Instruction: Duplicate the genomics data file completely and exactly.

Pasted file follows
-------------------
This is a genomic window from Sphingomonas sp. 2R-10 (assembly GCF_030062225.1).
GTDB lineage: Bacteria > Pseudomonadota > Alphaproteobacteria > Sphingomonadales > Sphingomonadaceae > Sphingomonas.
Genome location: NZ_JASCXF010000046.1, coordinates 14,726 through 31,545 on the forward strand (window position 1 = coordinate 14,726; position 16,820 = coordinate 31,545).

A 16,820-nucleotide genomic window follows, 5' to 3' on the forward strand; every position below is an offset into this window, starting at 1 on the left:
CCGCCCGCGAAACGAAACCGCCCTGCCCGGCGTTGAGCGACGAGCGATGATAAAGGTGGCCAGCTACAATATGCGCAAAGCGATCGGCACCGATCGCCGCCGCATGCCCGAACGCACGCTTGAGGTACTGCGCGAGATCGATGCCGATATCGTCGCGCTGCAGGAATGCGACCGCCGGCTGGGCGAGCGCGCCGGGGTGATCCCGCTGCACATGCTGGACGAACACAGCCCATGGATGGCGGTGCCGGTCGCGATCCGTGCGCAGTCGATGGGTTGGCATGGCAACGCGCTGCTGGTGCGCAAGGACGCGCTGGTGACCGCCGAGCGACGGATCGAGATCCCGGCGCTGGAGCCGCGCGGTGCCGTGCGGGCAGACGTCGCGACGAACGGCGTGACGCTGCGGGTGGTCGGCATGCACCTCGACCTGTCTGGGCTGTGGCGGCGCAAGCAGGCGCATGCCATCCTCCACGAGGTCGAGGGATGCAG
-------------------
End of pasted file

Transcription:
This is a genomic window from Sphingomonas sp. 2R-10 (assembly GCF_030062225.1).
GTDB lineage: Bacteria > Pseudomonadota > Alphaproteobacteria > Sphingomonadales > Sphingomonadaceae > Sphingomonas.
Genome location: NZ_JASCXF010000046.1, coordinates 14,726 through 31,545 on the forward strand (window position 1 = coordinate 14,726; position 16,820 = coordinate 31,545).

A 16,820-nucleotide genomic window follows, 5' to 3' on the forward strand; every position below is an offset into this window, starting at 1 on the left:
CCGCCCGCGAAACGAAACCGCCCTGCCCGGCGTTGAGCGACGAGCGATGATAAAGGTGGCCAGCTACAATATGCGCAAAGCGATCGGCACCGATCGCCGCCGCATGCCCGAACGCACGCTTGAGGTACTGCGCGAGATCGATGCCGATATCGTCGCGCTGCAGGAATGCGACCGCCGGCTGGGCGAGCGCGCCGGGGTGATCCCGCTGCACATGCTGGACGAACACAGCCCATGGATGGCGGTGCCGGTCGCGATCCGTGCGCAGTCGATGGGTTGGCATGGCAACGCGCTGCTGGTGCGCAAGGACGCGCTGGTGACCGCCGAGCGACGGATCGAGATCCCGGCGCTGGAGCCGCGCGGTGCCGTGCGGGCAGACGTCGCGACGAACGGCGTGACGCTGCGGGTGGTCGGCATGCACCTCGACCTGTCTGGGCTGTGGCGGCGCAAGCAGGCGCATGCCATCCTCCACGAGGTCGAGGGATGCAG